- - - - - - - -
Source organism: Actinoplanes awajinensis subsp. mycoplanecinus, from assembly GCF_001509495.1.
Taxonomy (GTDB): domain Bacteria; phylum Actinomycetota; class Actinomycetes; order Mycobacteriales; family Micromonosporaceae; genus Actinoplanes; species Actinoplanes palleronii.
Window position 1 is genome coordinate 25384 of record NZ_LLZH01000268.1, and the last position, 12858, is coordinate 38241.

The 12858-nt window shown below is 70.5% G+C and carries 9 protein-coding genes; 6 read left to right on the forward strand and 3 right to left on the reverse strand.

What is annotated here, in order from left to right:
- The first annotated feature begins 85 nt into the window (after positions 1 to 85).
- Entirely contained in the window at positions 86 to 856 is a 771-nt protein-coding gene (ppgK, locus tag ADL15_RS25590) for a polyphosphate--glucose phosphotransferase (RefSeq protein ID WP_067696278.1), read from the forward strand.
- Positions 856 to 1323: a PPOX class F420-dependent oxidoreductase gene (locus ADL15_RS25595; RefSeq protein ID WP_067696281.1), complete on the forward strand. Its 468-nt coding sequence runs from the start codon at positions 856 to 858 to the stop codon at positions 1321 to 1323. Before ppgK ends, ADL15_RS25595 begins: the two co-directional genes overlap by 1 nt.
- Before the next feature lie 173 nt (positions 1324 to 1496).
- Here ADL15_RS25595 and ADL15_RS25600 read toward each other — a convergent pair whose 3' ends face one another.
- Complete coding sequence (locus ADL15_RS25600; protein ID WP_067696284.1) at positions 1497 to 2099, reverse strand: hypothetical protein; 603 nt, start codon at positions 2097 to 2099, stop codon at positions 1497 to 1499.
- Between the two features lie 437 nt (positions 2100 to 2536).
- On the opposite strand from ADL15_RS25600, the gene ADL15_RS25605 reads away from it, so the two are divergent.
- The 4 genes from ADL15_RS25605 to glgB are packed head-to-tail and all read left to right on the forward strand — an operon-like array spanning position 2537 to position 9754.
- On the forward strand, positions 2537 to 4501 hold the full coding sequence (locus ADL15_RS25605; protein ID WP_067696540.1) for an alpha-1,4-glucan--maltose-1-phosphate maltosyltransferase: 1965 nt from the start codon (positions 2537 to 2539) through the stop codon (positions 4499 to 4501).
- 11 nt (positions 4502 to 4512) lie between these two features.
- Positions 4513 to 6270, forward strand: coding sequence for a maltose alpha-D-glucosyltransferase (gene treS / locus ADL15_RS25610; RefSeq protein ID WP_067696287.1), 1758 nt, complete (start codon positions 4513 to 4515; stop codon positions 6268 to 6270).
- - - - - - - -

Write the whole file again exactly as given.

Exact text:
Source organism: Actinoplanes awajinensis subsp. mycoplanecinus, from assembly GCF_001509495.1.
Taxonomy (GTDB): domain Bacteria; phylum Actinomycetota; class Actinomycetes; order Mycobacteriales; family Micromonosporaceae; genus Actinoplanes; species Actinoplanes palleronii.
Window position 1 is genome coordinate 25384 of record NZ_LLZH01000268.1, and the last position, 12858, is coordinate 38241.

The 12858-nt window shown below is 70.5% G+C and carries 9 protein-coding genes; 6 read left to right on the forward strand and 3 right to left on the reverse strand.

What is annotated here, in order from left to right:
- The first annotated feature begins 85 nt into the window (after positions 1 to 85).
- Entirely contained in the window at positions 86 to 856 is a 771-nt protein-coding gene (ppgK, locus tag ADL15_RS25590) for a polyphosphate--glucose phosphotransferase (RefSeq protein ID WP_067696278.1), read from the forward strand.
- Positions 856 to 1323: a PPOX class F420-dependent oxidoreductase gene (locus ADL15_RS25595; RefSeq protein ID WP_067696281.1), complete on the forward strand. Its 468-nt coding sequence runs from the start codon at positions 856 to 858 to the stop codon at positions 1321 to 1323. Before ppgK ends, ADL15_RS25595 begins: the two co-directional genes overlap by 1 nt.
- Before the next feature lie 173 nt (positions 1324 to 1496).
- Here ADL15_RS25595 and ADL15_RS25600 read toward each other — a convergent pair whose 3' ends face one another.
- Complete coding sequence (locus ADL15_RS25600; protein ID WP_067696284.1) at positions 1497 to 2099, reverse strand: hypothetical protein; 603 nt, start codon at positions 2097 to 2099, stop codon at positions 1497 to 1499.
- Between the two features lie 437 nt (positions 2100 to 2536).
- On the opposite strand from ADL15_RS25600, the gene ADL15_RS25605 reads away from it, so the two are divergent.
- The 4 genes from ADL15_RS25605 to glgB are packed head-to-tail and all read left to right on the forward strand — an operon-like array spanning position 2537 to position 9754.
- On the forward strand, positions 2537 to 4501 hold the full coding sequence (locus ADL15_RS25605; protein ID WP_067696540.1) for an alpha-1,4-glucan--maltose-1-phosphate maltosyltransferase: 1965 nt from the start codon (positions 2537 to 2539) through the stop codon (positions 4499 to 4501).
- 11 nt (positions 4502 to 4512) lie between these two features.
- Positions 4513 to 6270, forward strand: coding sequence for a maltose alpha-D-glucosyltransferase (gene treS / locus ADL15_RS25610; RefSeq protein ID WP_067696287.1), 1758 nt, complete (start codon positions 4513 to 4515; stop codon positions 6268 to 6270).